While Uniontown students are in the process of dealing with online classes and homework, D.J. Burns recently was given his own tough assignment to complete.
The Uniontown administrative athletic director had to piece together an independent football schedule for the Red Raiders, a difficult task at this juncture that he finalized on Friday.
Uniontown’s opener will take place on Sept. 25 at Ringgold.
The Uniontown school district originally opted to cancel its football season but reversed that decision on Aug. 28. The Red Raiders had already been removed from the WPIAL schedule, though, meaning they were left out of the Class 4A Big Eight Conference.
Burns fashioned a five-game schedule that does include games against four conference opponents, including the Rams, but those games will not count in the Big Eight standings.
“It’s taken a tremendous effort having to create independent schedules with all the moving parts and COVID-19 restrictions from an operational standpoint,” Burns said. “Not to mention the low number of PIAA certified officials this year.
“Change has been the only constant.”
Burns, who is still in the process of completing schedules for Uniontown’s boys and girls soccer teams, did add a football game that will likely please Fayette County fans. Uniontown will travel to Albert Gallatin on Oct. 9.
“It’s an area team which is a nice thing,” Red Raiders football coach Cedric Lloyd said. “I think that will be a good game. The coach is doing a real good job over there. That’s a community challenge for us, in a sense.”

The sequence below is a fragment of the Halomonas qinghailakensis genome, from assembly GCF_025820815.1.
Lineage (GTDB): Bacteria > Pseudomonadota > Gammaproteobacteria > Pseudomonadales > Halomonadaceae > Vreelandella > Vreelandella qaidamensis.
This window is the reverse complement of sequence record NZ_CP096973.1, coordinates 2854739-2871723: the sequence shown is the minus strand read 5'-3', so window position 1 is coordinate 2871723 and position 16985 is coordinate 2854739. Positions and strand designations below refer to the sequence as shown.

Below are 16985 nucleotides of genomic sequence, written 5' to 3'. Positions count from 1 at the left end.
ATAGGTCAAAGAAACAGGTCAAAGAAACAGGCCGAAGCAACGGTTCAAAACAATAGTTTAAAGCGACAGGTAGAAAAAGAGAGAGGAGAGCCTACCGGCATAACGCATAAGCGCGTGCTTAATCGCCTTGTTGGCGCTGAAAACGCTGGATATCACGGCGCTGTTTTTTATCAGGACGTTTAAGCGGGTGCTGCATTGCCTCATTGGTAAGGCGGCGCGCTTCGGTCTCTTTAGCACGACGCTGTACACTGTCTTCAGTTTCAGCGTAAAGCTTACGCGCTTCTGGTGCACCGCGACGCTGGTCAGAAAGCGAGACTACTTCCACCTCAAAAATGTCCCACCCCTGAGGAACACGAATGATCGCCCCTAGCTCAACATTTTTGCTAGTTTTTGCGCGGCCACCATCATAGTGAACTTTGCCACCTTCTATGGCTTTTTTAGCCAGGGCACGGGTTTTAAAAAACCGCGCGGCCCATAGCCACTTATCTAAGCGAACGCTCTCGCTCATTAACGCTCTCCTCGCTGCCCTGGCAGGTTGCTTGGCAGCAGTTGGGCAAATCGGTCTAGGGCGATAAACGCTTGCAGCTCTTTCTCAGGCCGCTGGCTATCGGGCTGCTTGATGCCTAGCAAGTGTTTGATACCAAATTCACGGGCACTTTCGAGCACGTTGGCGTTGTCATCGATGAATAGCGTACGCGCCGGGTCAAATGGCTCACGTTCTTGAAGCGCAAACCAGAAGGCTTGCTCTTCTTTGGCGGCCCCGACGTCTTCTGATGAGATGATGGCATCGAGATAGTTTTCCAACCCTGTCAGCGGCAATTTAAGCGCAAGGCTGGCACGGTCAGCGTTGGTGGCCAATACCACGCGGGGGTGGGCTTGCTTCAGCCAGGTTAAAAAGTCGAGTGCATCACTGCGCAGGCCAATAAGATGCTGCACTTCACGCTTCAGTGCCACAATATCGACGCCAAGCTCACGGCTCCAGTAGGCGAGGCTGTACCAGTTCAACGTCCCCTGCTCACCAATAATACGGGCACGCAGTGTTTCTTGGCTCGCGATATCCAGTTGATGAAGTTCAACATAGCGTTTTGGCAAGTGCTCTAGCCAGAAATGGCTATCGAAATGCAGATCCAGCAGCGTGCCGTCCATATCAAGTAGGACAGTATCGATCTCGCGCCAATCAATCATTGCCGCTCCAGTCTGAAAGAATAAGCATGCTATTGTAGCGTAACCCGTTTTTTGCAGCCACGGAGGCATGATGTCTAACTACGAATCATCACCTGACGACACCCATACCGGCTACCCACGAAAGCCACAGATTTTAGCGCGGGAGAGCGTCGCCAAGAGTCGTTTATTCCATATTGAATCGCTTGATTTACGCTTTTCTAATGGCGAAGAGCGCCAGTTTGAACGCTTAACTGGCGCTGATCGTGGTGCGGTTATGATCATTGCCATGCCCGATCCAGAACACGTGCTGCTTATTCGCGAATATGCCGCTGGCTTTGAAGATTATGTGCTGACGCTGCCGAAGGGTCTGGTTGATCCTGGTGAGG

In between the Ringgold and Albert Gallatin games, Uniontown will play its only home contest on Oct. 2 against Thomas Jefferson, the defending WPIAL and PIAA champion.
The Red Raiders close out their season with road games against West Mifflin on Oct. 16 and against perennial power Belle Vernon on Oct. 23.
All five games kick off at 7 p.m.
When he informed his players that there would, after all, be a football season, Lloyd was pleased with their response.
“There was excitement across the board,” Lloyd said. “You could see the kids wanted to play. They’re very grateful for the opportunity and they’ve been working hard.”
The Red Raiders are now far behind all other high school football teams in terms of preparation but Lloyd is just happy the school district had a change of heart and will allow his program to compete this fall.
“We’re looking at it that kids will get some experience, without a doubt,” Lloyd said. “That’s better than not playing at all and losing an entire season. We’re going to attack each week to come out and do the very best that we can, and, hopefully, challenge that team to be the best that they can be.”